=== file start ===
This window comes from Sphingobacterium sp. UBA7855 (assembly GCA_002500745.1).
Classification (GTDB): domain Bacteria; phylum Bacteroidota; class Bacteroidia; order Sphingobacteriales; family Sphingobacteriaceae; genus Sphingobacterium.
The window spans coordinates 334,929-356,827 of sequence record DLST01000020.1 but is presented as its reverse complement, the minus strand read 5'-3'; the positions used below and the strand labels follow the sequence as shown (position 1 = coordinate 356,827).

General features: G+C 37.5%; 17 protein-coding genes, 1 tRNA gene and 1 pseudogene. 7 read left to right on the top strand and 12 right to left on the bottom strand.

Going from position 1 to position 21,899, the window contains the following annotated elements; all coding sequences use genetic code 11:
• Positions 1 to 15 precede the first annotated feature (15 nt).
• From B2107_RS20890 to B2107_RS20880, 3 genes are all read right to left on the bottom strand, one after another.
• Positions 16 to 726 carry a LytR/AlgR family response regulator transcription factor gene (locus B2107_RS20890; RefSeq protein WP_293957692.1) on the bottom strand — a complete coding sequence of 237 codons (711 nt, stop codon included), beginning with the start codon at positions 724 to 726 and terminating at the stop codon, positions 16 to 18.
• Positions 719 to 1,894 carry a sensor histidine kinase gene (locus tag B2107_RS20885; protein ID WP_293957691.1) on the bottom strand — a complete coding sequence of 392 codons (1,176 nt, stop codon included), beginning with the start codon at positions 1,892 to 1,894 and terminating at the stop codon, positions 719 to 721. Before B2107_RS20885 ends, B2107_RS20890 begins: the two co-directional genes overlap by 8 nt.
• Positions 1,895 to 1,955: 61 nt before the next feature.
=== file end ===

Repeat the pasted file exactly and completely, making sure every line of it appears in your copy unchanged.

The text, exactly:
This window comes from Sphingobacterium sp. UBA7855 (assembly GCA_002500745.1).
Classification (GTDB): domain Bacteria; phylum Bacteroidota; class Bacteroidia; order Sphingobacteriales; family Sphingobacteriaceae; genus Sphingobacterium.
The window spans coordinates 334,929-356,827 of sequence record DLST01000020.1 but is presented as its reverse complement, the minus strand read 5'-3'; the positions used below and the strand labels follow the sequence as shown (position 1 = coordinate 356,827).

General features: G+C 37.5%; 17 protein-coding genes, 1 tRNA gene and 1 pseudogene. 7 read left to right on the top strand and 12 right to left on the bottom strand.

Going from position 1 to position 21,899, the window contains the following annotated elements; all coding sequences use genetic code 11:
• Positions 1 to 15 precede the first annotated feature (15 nt).
• From B2107_RS20890 to B2107_RS20880, 3 genes are all read right to left on the bottom strand, one after another.
• Positions 16 to 726 carry a LytR/AlgR family response regulator transcription factor gene (locus B2107_RS20890; RefSeq protein WP_293957692.1) on the bottom strand — a complete coding sequence of 237 codons (711 nt, stop codon included), beginning with the start codon at positions 724 to 726 and terminating at the stop codon, positions 16 to 18.
• Positions 719 to 1,894 carry a sensor histidine kinase gene (locus tag B2107_RS20885; protein ID WP_293957691.1) on the bottom strand — a complete coding sequence of 392 codons (1,176 nt, stop codon included), beginning with the start codon at positions 1,892 to 1,894 and terminating at the stop codon, positions 719 to 721. Before B2107_RS20885 ends, B2107_RS20890 begins: the two co-directional genes overlap by 8 nt.
• Positions 1,895 to 1,955: 61 nt before the next feature.